Discount Calculation

Introduction

A discount (also known as a lender's fee) is a fee typically charged to a dealership to accept a loan, or the difference between the amount paid for a loan note and the face value of the note. For example, a lender may underwrite a $10,000 loan at a$1,000 discount. In this case, the lender would only remit $9,000 to the dealership who referred the borrower to them. The discount portion is, by definition, still part of the original loan principal, but it is a revenue to the lender. However, the revenue is unearned until the principal is paid back by the borrower. If discounts are a part of your lending business, LoanPro has you covered. LoanPro's discount calculation option lets you select from five different methods of calculating the discount portion of loan payments. In this article, we'll cover how each method works. Calculation Types To illustrate the differences in the discount calculations, we will use a 24-month loan for$10,000 with a $1,000 discount. Full The Full option replaces the principal portion of a payment with the discount. By choosing this option, the borrower will be paying back the discount in place of the principal until the discount amount has been paid in full. Once the full discount amount has been paid ($1,000 in this example), the borrower will begin paying the principal on their remaining payments.

As you can see, the breakdown of the first forecasted payment on our sample loan shows no 'Principal' portion, but it does show a large discount portion.

Percentage

The Percentage method uses a percentage calculation to determine how much discount will be paid off in each payment. The discount amount is calculated by determining the ratio between the total discount amount and the total loan amount. In our example, $1,000 of discount is 10% of our$10,000 original loan balance.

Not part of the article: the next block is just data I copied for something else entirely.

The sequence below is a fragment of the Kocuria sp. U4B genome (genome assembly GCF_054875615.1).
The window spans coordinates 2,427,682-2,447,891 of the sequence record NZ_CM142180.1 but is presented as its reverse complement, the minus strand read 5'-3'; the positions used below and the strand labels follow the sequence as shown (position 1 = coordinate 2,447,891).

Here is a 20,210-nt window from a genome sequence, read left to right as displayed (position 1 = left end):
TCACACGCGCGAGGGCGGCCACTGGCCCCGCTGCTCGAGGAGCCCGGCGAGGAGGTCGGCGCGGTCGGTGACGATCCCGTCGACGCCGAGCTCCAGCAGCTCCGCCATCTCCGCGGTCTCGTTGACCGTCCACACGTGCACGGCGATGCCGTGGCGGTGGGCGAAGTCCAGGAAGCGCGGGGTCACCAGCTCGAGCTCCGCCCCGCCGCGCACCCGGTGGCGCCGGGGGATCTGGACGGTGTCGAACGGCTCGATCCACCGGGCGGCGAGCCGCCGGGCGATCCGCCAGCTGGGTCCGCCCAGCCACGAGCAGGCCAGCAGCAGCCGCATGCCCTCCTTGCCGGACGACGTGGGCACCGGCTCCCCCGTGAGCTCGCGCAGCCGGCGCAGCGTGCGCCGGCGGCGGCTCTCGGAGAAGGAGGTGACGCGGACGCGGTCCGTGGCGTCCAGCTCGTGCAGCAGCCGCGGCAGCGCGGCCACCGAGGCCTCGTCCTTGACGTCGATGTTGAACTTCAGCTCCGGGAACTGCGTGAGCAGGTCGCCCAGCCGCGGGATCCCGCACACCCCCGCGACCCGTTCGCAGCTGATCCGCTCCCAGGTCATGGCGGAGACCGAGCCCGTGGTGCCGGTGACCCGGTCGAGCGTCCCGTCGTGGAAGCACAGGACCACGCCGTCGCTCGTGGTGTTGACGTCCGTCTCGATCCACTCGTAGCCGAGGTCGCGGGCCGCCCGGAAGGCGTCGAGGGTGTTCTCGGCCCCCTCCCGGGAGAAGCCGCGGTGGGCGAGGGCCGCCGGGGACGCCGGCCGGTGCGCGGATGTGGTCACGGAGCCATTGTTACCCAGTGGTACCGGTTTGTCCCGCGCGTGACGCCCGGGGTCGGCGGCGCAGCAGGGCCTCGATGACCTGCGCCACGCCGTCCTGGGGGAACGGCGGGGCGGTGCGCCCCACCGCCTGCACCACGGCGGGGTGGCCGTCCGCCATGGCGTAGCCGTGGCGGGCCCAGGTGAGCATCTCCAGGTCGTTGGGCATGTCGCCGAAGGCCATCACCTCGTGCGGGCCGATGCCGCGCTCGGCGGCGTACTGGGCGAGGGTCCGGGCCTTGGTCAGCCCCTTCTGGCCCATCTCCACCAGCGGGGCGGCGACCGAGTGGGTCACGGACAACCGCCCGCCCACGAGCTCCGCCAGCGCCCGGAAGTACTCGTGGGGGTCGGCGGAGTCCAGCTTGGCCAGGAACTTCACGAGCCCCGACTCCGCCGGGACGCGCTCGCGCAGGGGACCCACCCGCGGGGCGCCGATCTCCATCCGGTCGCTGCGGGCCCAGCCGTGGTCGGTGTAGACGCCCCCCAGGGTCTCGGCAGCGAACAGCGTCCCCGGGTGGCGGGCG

$$\frac {1,000}{10,000} = 0.1$$

We can then compute the exact discount portion of a particular payment by multiplying the principal portion by 0.1. Let's do the math:

Our payment amount is $325.39 and our discount percentage is 0.1. If we multiply$325.39 by 0.01 we get $32.54—the discount portion of the current payment. We can confirm this by adding the principal and discount portions in the current example: $$292.85 + 32.54 = 325.39$$ One quirk of the Percentage calculation is that discount must be due on a loan before any money from payments will be applied towards it. In the above example, if a payment was made before the first payment actually came due on the loan, none of the payment would apply towards discount. The$32.54 would then come due as discount when the payment came due.

Percentage Fixed

The Percentage Fixed calculation works very similarly to Percentage, but there is a slight difference. With the Percentage calculation, a payment made before the first due date will not apply anything towards discount—what would've gone to discount all goes to principal. With Percentage Fixed, however, payments made before the first due date will still put money towards discount.

Rebalancing

The Rebalancing option calculates a value as the unpaid discount divided by the remaining term of the loan.

In this case, since this is the first payment on the loan and the payment hasn’t come due yet, the unpaid discount can be calculated as the original discount of $1,000 divided by the 24-month term of the loan: $$\frac {1,000} {24} = 41.67$$ As you can see, the discount per period will be$41.67. This may change for future payments depending on whether the borrower pays on time and pays the full amount. A short first period may affect the discount amount as well.

Straight Line

The Straight Line calculation works similarly to Rebalancing; but with a Straight Line calculation, the discount and principal portions are calculated only once for the loan, and they don’t change based on payment schedule or how timely the borrower repays the loan.

You’ll notice that the principal and interest portions of the first payment are exactly the same with the Rebalancing and Straight Line methods. The discount portion of the Straight Line payments won’t change until the final loan payment, and it only does so to ensure that the entirety of the discount amount gets paid and no more.